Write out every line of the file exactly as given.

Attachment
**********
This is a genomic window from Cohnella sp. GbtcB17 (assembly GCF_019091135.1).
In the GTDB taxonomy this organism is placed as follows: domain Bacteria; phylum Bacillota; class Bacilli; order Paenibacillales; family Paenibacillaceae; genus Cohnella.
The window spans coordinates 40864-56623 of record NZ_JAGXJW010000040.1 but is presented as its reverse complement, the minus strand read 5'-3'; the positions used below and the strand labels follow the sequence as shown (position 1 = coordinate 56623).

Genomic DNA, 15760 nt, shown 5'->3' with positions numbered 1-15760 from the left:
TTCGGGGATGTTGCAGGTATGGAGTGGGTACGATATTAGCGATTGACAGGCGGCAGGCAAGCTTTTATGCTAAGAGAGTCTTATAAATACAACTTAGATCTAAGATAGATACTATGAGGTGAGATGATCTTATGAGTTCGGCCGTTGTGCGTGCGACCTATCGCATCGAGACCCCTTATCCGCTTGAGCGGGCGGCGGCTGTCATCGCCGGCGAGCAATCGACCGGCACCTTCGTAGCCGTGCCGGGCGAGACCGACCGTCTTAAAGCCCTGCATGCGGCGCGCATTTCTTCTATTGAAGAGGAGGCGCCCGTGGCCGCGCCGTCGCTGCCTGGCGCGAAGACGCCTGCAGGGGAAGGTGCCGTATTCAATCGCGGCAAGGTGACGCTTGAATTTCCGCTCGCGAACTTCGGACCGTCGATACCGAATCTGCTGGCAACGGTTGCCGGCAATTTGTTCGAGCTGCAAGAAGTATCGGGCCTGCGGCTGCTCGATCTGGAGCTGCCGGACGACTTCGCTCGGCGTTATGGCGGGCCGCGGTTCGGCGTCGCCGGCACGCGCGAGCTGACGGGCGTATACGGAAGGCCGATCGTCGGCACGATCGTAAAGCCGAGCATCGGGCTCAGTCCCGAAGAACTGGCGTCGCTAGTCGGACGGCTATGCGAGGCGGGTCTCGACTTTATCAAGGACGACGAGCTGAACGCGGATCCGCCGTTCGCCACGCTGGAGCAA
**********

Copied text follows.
This is a genomic window from Cohnella sp. GbtcB17 (assembly GCF_019091135.1).
In the GTDB taxonomy this organism is placed as follows: domain Bacteria; phylum Bacillota; class Bacilli; order Paenibacillales; family Paenibacillaceae; genus Cohnella.
The window spans coordinates 40864-56623 of record NZ_JAGXJW010000040.1 but is presented as its reverse complement, the minus strand read 5'-3'; the positions used below and the strand labels follow the sequence as shown (position 1 = coordinate 56623).

Genomic DNA, 15760 nt, shown 5'->3' with positions numbered 1-15760 from the left:
TTCGGGGATGTTGCAGGTATGGAGTGGGTACGATATTAGCGATTGACAGGCGGCAGGCAAGCTTTTATGCTAAGAGAGTCTTATAAATACAACTTAGATCTAAGATAGATACTATGAGGTGAGATGATCTTATGAGTTCGGCCGTTGTGCGTGCGACCTATCGCATCGAGACCCCTTATCCGCTTGAGCGGGCGGCGGCTGTCATCGCCGGCGAGCAATCGACCGGCACCTTCGTAGCCGTGCCGGGCGAGACCGACCGTCTTAAAGCCCTGCATGCGGCGCGCATTTCTTCTATTGAAGAGGAGGCGCCCGTGGCCGCGCCGTCGCTGCCTGGCGCGAAGACGCCTGCAGGGGAAGGTGCCGTATTCAATCGCGGCAAGGTGACGCTTGAATTTCCGCTCGCGAACTTCGGACCGTCGATACCGAATCTGCTGGCAACGGTTGCCGGCAATTTGTTCGAGCTGCAAGAAGTATCGGGCCTGCGGCTGCTCGATCTGGAGCTGCCGGACGACTTCGCTCGGCGTTATGGCGGGCCGCGGTTCGGCGTCGCCGGCACGCGCGAGCTGACGGGCGTATACGGAAGGCCGATCGTCGGCACGATCGTAAAGCCGAGCATCGGGCTCAGTCCCGAAGAACTGGCGTCGCTAGTCGGACGGCTATGCGAGGCGGGTCTCGACTTTATCAAGGACGACGAGCTGAACGCGGATCCGCCGTTCGCCACGCTGGAGCAA